Coronavirus Is Mutating Into New Strains. Now What?
As the coronavirus spreads around the world, it is mutating into new strains.
Researchers from the London School of Hygiene and Tropical Medicine (LSHTM) have discovered several mutations after studying 5,349 coronavirus genomes from 62 countries, while scientists from Arizona State University (ASU) have identified a mutation similar to a change from the 2003 SARS outbreak. Meanwhile, the UAE reports 70 mutations from the two strains of the coronavirus in the country.
Virus mutations are normal.
Mutations in viruses are normal. When a virus replicates itself in a human cell, it sometimes makes little errors in copying its genetic code. These alterations, which changes the way the virus behaves, are then carried over in new generations. Most times, the changes don’t cause harm but when compounded, they can result in a deadlier virus.
The mutations can become critical when they happen too fast or result in a change that makes the virus more effective. A virus that mutates quickly or alters its behavior in a way that makes it more potent or infectious will render a newly deployed vaccine ineffective.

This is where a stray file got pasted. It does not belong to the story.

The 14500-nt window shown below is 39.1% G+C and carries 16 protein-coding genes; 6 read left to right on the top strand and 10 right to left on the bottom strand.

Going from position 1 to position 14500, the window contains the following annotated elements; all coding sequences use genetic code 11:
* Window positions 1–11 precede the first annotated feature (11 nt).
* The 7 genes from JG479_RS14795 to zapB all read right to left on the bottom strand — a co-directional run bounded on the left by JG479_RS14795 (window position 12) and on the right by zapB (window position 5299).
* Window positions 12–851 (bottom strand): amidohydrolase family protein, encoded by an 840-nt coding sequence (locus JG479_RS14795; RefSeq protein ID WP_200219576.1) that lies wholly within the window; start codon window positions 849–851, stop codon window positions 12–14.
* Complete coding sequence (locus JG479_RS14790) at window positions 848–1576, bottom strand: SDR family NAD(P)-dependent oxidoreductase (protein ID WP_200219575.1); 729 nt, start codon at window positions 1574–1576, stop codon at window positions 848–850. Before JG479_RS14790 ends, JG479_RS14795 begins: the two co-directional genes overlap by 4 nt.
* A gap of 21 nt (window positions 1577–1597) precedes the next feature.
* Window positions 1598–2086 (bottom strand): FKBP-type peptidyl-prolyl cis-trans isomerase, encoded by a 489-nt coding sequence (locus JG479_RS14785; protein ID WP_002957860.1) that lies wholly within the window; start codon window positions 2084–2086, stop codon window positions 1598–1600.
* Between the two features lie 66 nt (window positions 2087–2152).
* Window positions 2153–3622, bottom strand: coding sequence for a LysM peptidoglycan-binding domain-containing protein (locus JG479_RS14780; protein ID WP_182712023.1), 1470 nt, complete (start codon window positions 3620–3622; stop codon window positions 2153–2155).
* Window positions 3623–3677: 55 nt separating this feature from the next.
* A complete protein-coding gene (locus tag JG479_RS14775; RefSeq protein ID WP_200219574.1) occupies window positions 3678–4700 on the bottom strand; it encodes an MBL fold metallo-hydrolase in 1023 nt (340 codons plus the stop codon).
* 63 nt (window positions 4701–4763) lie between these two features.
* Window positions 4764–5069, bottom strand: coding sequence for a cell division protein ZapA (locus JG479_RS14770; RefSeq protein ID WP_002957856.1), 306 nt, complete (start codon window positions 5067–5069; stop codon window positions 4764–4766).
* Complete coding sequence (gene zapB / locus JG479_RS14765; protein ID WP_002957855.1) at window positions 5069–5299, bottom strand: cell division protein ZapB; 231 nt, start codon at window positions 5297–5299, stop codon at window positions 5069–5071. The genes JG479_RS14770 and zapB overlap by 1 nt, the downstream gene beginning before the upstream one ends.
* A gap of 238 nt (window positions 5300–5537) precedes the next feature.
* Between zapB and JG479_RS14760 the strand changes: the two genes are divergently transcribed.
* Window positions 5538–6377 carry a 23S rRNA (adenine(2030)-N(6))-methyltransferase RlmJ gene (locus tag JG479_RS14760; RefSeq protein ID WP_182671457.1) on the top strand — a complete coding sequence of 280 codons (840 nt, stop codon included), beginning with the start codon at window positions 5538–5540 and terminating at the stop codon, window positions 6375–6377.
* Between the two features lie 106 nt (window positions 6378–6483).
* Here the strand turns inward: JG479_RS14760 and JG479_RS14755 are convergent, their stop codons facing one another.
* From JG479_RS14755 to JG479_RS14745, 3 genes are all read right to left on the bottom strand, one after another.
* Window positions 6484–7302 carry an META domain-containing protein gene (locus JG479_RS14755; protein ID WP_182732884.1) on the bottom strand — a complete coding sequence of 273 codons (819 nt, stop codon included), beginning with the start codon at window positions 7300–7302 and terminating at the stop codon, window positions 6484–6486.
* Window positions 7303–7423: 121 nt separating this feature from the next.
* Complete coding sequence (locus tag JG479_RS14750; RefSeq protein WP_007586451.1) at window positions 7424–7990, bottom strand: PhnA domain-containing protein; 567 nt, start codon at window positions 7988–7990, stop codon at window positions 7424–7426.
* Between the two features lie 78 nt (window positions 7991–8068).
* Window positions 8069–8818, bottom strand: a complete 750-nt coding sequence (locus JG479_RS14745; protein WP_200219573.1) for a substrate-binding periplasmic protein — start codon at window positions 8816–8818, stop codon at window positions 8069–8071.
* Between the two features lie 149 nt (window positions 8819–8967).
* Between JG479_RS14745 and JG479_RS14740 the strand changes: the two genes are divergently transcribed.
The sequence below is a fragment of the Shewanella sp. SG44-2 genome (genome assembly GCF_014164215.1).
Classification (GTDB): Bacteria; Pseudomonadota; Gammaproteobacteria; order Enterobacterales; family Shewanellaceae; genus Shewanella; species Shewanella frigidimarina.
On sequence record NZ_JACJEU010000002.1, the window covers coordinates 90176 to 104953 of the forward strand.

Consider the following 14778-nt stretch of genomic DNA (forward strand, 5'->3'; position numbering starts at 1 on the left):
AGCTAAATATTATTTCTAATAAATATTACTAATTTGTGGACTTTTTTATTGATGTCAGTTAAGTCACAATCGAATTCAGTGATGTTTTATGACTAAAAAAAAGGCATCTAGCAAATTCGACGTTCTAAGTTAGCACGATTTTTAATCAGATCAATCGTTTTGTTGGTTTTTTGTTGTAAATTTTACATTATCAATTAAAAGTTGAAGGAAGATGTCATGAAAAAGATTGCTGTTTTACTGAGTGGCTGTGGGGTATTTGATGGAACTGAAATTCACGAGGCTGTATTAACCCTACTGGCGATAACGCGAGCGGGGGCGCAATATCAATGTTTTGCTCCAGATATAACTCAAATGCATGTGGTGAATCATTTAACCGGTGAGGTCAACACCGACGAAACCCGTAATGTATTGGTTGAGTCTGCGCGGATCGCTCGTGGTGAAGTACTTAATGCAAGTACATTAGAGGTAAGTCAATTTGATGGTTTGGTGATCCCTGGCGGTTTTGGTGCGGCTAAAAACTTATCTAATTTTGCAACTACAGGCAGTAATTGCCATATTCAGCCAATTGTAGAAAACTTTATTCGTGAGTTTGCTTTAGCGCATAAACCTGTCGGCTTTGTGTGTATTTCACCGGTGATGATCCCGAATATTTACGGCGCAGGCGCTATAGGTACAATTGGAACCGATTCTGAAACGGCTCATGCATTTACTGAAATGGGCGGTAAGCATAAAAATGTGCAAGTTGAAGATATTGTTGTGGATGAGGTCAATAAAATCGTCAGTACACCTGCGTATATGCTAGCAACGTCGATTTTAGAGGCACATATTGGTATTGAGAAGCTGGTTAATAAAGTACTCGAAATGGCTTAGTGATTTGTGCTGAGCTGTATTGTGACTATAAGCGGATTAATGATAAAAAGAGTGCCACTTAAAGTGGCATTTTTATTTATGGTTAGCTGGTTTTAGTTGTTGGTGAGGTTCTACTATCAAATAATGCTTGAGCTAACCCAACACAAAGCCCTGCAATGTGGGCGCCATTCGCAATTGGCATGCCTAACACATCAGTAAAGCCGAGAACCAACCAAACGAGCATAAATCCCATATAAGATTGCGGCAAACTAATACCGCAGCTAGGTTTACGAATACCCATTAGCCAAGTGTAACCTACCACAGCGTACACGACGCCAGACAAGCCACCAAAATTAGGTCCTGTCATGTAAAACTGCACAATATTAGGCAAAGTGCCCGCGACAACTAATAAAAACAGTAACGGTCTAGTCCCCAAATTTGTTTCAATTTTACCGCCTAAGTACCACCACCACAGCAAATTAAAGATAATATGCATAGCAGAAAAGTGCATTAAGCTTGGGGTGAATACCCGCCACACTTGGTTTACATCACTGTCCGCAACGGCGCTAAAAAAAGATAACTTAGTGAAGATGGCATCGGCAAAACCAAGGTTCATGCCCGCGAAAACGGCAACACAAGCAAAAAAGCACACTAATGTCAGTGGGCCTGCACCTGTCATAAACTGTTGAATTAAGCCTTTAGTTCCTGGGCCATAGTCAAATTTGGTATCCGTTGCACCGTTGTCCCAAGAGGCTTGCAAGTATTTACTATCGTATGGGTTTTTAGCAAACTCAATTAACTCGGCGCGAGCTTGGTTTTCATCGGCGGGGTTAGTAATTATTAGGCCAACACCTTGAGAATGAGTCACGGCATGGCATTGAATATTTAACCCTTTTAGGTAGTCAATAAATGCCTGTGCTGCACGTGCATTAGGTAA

Strains see changes in critical 'spike protein.'
According to Medical News Today, after conducting next-generation sequencing, ASU researchers discovered that 81 letters in the virus’ genome had been deleted—a change that is similar to the mutation of the 2013 SARS outbreak. While the particular deletion has been shown to weaken the virus, it also affects the production of a protein that scientists believe “is key to helping SARS-CoV-2 evade human defenses, allowing it to replicate quickly.”
Meanwhile, the LSHTM researchers have identified changes in the “spike” protein in two coronavirus mutations, according to The Guardian. This particular protein is what the coronavirus uses to invade human cells. The paper also reports similar findings in a preliminary study by the Sheffield University and Los Alamos National Laboratory in New Mexico.
Mutations must be studied to create effective vaccines.
“People are making vaccines and other therapies against this spike protein because it seems a very good target. We need to keep an eye on it and make sure that any mutations don’t invalidate any of these approaches,” says Martin Hibberd, professor of emerging infectious diseases and a senior author on the study to The Guardian
The ASU research has been published in the Journal of Virology, while the LSHTM research is yet to be peer-reviewed and published. Right now, several countries are racing to create a vaccine for COVID-19, and these new findings about how the coronavirus is changing may be key to developing an effective solution.
COVID-19 has infected 4.1 million people and caused more than 280,000 deaths worldwide.
This story originally appeared on Reportr.world.